At the centre of a landmark court ruling last month was the rights of about a million domestic workers. Union leader, Pinky Mashiane (pictured), says the road ahead is still long. Picture credit – Mail & Guardian
“It’s very sad that in this day and age these events take place and we have a need for vigils,” says Pinky Mashiane, the founder of United Domestic Workers of South Africa (UDWOSA), shortly before domestic workers and their supporters gathered for an overnight vigil on a cold winter night on 16th of June, 2019. The vigil took place in the midst of a peer learning workshop hosted by the Labour Research Service for worker representatives, including Pinky, to map out the ideal example of an inclusive collective bargaining agreement. 16th of June commemorates the 1976 youth uprising in Soweto that sought egalitarianism. Similarly, the domestic workers’ vigil aimed to protest their exclusion in the world of work, and specifically the Compensation for Occupational Injuries and Diseases Act (COIDA). The Act, which was enacted in 1993, compensates employees or their families for work-related death, injuries or illnesses.
“The sector has close to one million workers and at least four of our colleagues die every year from injuries sustained at workplaces,” says Pinky (49), who’s involved in organising domestic workers in South Africa. Pinky can rattle off many names of domestic workers who’ve suffered harm and death due to the horrible working conditions
despite the collective efforts to improve the conditions in the sector over the years.
In February 2019, a domestic worker called Dora was discovered dead in the Pretoria home of her employer who was on vacation at the time. On hearing the news, Dora’s boss immediately ordered her body sent to the mortuary.
“That’s not procedural! The employer should have called the police and informed Dora’s family,” says Pinky.
“Thandi in Mpumalanga also died while the employer was on holiday. Her body landed in the mortuary before the police were notified of the death and the visible bruises. In March, a migrant gardener in Johannesburg succumbed to the injuries sustained when he was attacked by his employer’s dogs.”
Pinky is exasperated by the lack of critical information that can help her to follow up on cases on behalf of the members of UDWOSA. She wants the departments of labour and justice to be more efficient.
“The family of Maria Mahlangu, a domestic worker who drowned and died in 2012 in her employer’s home in Pretoria, is still waiting for the postmortem report. We are fed up and feeling vulnerable and let down,” she says.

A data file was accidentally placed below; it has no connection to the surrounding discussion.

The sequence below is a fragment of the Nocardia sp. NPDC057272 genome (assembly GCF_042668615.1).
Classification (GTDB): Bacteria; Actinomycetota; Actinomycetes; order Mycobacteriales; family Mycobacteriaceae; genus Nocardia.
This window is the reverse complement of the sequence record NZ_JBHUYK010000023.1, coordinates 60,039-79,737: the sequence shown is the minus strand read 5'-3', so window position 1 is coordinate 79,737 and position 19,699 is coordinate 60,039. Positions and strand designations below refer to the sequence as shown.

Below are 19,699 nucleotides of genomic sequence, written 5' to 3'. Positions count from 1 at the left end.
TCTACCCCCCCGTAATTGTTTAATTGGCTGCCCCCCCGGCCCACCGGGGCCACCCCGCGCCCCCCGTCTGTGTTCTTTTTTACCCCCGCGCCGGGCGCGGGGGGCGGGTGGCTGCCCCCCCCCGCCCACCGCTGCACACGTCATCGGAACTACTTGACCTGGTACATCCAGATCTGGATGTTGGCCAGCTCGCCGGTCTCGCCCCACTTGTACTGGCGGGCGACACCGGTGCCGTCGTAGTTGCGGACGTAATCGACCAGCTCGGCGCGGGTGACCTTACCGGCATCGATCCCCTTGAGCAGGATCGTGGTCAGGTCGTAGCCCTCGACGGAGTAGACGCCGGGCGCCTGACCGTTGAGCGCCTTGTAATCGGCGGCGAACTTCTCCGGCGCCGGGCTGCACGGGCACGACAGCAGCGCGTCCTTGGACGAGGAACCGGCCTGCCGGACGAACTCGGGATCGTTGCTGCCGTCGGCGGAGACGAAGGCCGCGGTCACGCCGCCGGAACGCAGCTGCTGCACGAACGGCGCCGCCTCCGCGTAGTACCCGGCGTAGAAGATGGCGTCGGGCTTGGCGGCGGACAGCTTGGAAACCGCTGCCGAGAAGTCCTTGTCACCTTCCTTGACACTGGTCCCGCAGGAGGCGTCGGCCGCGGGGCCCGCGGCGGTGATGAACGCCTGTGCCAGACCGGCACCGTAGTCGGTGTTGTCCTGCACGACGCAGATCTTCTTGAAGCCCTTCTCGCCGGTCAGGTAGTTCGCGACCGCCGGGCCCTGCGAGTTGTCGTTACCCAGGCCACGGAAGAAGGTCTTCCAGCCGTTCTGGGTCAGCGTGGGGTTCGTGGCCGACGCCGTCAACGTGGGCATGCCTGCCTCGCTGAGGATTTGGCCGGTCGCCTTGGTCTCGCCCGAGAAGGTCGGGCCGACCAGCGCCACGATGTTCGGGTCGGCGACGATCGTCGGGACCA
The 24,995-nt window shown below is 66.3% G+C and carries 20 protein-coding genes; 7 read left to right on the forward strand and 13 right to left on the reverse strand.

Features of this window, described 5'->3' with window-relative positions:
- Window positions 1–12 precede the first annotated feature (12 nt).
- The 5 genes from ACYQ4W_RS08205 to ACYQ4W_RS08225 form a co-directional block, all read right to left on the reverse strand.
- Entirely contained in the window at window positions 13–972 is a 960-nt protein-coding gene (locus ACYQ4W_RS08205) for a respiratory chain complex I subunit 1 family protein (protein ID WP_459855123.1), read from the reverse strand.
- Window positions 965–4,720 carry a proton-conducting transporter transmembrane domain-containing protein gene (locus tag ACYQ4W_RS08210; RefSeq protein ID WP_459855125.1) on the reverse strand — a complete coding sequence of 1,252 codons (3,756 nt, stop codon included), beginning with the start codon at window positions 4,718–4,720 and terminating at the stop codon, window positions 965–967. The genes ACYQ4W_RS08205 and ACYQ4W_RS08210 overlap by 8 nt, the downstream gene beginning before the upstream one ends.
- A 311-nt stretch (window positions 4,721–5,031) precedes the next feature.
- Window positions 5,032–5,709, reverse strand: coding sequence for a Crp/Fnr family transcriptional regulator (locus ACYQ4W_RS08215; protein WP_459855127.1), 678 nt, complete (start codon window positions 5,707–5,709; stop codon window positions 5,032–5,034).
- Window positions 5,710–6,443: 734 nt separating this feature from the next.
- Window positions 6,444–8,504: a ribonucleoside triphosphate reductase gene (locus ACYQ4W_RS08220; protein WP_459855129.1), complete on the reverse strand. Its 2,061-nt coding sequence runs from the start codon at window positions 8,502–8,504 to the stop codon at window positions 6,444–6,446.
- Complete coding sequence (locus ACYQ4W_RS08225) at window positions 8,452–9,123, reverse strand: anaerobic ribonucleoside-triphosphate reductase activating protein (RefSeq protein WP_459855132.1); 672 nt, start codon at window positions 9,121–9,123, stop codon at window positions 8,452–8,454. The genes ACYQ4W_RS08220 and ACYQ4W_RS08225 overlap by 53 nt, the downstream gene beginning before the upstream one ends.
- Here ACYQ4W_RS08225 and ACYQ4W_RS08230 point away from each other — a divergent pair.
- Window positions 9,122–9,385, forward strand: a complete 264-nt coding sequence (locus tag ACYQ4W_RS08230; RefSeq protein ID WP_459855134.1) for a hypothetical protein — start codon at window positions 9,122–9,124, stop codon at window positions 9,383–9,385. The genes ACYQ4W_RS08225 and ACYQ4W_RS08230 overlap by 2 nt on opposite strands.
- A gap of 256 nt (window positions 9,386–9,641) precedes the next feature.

In May, the Pretoria high court ruled the exclusion of domestic workers from COIDA is unconstitutional
. The matter was brought before the court in 2016 by Maria’s surviving daughter, Silvia, with the support of Socio-economic Rights Institute of South Africa (SERI). Pinky welcomes the ruling but adds that there’s still a long road ahead. “We look to the court for a favourable decision on retrospectivity – prior deaths and injuries need to be considered,” she says.
Non-compliance with national minimum wage
On 17th of June (the day after the vigil), domestic workers marched to union buildings to present memorandums to the Presidency and the Department of Labour, but the police thwarted the effort. Besides COIDA, their other demands include fixing issues with the implementation of the national minimum wage and a guarantee that workplaces are free of violence, discrimination, harassment and gender-based violence.
“We’d like to know who decided for domestic workers that we’d be left behind when the R3,500 minimum wage kicked in for workers in South Africa. Additionally, some employers have reportedly threatened to slash the salaries of our members who earn more than the minimum wage.”
The implementation of the national minimum wage has not been smooth, and the government and labour are talking tough concerning enforcement of the Act, which makes it possible for an employer to apply for an exemption. There are several reasons why an employer can’t afford to pay the minimum wage. Certainly crooked employers keep the potential wages as a way of boosting profit, and so the majority of workers can only dream of living a decent life. That said, some employers balk paying because they can’t afford it.
“Some bosses have said to our members that the cost of living is now too high and they can’t afford to implement the minimum wage. I think the only fair way forward is to renegotiate for reduced working hours, and not reduced salary.”
Pinky hopes the model agreement that we are mulling, together with 12 worker organisations in both the formal and informal sectors, will improve the monitoring of working conditions by the union and inform unions about the conditions of employment for workers in a changing labour sector.
“Reduce my days of working, and I can use the time to find piecemeal jobs to supplement my wages. But if you reduce my salary, it is unfair labour practice and we will take you on through the domestic workers union.”
Violence, discrimination and harassment in workplaces
“As UDWOSA, we’ve been vocal in various platforms articulating the issues affecting domestic workers and have even managed to garner solidarity across the border (from Botswana Domestic Workers and allied workers Union, through the Facebook page of LRS
,” says Pinky.
“The ILO convention on violence and harassment in the workplace is a victory for all workers, particularly women workers, and also for unions who’ve lobbied tirelessly. We must now ensure our government ratifies the C190 and implements it, together with the accompanying Recommendation. We also need to ensure that our collective bargaining agreements are inclusive and addressing all the old and new issues arising in the workplace.” she says.